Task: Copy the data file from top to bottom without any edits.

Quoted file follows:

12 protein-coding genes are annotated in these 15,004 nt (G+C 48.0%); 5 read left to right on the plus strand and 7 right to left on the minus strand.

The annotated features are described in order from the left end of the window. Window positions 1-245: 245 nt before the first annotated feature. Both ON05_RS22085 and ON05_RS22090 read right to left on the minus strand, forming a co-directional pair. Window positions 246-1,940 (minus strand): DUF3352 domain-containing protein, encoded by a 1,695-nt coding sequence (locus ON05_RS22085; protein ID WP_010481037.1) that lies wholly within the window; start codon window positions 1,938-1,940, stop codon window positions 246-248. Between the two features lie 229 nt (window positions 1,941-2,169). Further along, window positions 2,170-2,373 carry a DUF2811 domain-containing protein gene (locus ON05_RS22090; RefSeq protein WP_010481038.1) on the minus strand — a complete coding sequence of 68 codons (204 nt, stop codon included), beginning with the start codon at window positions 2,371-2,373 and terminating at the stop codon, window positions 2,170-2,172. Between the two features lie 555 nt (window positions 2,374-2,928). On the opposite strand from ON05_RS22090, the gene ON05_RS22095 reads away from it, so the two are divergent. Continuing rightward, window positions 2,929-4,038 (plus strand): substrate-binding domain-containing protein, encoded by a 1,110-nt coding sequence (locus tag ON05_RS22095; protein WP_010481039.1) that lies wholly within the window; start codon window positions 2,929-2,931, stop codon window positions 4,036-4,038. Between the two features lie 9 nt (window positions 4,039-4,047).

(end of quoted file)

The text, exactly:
12 protein-coding genes are annotated in these 15,004 nt (G+C 48.0%); 5 read left to right on the plus strand and 7 right to left on the minus strand.

The annotated features are described in order from the left end of the window. Window positions 1-245: 245 nt before the first annotated feature. Both ON05_RS22085 and ON05_RS22090 read right to left on the minus strand, forming a co-directional pair. Window positions 246-1,940 (minus strand): DUF3352 domain-containing protein, encoded by a 1,695-nt coding sequence (locus ON05_RS22085; protein ID WP_010481037.1) that lies wholly within the window; start codon window positions 1,938-1,940, stop codon window positions 246-248. Between the two features lie 229 nt (window positions 1,941-2,169). Further along, window positions 2,170-2,373 carry a DUF2811 domain-containing protein gene (locus ON05_RS22090; RefSeq protein WP_010481038.1) on the minus strand — a complete coding sequence of 68 codons (204 nt, stop codon included), beginning with the start codon at window positions 2,371-2,373 and terminating at the stop codon, window positions 2,170-2,172. Between the two features lie 555 nt (window positions 2,374-2,928). On the opposite strand from ON05_RS22090, the gene ON05_RS22095 reads away from it, so the two are divergent. Continuing rightward, window positions 2,929-4,038 (plus strand): substrate-binding domain-containing protein, encoded by a 1,110-nt coding sequence (locus tag ON05_RS22095; protein WP_010481039.1) that lies wholly within the window; start codon window positions 2,929-2,931, stop codon window positions 4,036-4,038. Between the two features lie 9 nt (window positions 4,039-4,047).